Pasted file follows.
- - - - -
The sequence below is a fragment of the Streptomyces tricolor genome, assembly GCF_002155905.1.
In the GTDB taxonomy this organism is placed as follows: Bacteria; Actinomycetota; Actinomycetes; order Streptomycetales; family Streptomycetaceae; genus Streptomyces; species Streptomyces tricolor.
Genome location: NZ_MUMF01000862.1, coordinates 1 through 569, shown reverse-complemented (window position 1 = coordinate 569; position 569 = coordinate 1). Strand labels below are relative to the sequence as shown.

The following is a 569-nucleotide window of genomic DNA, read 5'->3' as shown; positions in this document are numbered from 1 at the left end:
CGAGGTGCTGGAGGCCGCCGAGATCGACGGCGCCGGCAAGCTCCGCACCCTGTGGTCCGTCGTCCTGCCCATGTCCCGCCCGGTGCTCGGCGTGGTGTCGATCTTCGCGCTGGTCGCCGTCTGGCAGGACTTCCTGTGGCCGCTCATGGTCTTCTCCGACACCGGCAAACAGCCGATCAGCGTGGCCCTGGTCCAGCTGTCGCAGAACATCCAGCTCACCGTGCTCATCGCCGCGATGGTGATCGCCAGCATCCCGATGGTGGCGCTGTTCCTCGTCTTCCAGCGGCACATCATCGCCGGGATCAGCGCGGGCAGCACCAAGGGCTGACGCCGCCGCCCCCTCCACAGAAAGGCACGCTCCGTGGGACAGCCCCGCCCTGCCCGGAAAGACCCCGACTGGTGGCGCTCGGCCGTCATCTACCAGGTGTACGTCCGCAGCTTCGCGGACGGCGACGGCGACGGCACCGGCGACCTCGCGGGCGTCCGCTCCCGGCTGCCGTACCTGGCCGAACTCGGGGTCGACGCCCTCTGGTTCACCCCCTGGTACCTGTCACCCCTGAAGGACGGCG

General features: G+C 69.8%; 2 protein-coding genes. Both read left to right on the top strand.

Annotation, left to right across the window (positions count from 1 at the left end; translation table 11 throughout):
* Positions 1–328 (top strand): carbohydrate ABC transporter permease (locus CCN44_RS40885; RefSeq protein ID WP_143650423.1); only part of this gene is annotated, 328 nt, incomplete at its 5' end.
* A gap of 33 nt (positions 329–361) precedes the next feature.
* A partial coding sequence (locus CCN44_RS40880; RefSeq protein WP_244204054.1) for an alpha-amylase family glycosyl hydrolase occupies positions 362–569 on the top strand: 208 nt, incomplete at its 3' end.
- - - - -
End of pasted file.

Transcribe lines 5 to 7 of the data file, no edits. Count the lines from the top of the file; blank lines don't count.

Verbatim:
CGAGGTGCTGGAGGCCGCCGAGATCGACGGCGCCGGCAAGCTCCGCACCCTGTGGTCCGTCGTCCTGCCCATGTCCCGCCCGGTGCTCGGCGTGGTGTCGATCTTCGCGCTGGTCGCCGTCTGGCAGGACTTCCTGTGGCCGCTCATGGTCTTCTCCGACACCGGCAAACAGCCGATCAGCGTGGCCCTGGTCCAGCTGTCGCAGAACATCCAGCTCACCGTGCTCATCGCCGCGATGGTGATCGCCAGCATCCCGATGGTGGCGCTGTTCCTCGTCTTCCAGCGGCACATCATCGCCGGGATCAGCGCGGGCAGCACCAAGGGCTGACGCCGCCGCCCCCTCCACAGAAAGGCACGCTCCGTGGGACAGCCCCGCCCTGCCCGGAAAGACCCCGACTGGTGGCGCTCGGCCGTCATCTACCAGGTGTACGTCCGCAGCTTCGCGGACGGCGACGGCGACGGCACCGGCGACCTCGCGGGCGTCCGCTCCCGGCTGCCGTACCTGGCCGAACTCGGGGTCGACGCCCTCTGGTTCACCCCCTGGTACCTGTCACCCCTGAAGGACGGCG

General features: G+C 69.8%; 2 protein-coding genes. Both read left to right on the top strand.

Annotation, left to right across the window (positions count from 1 at the left end; translation table 11 throughout):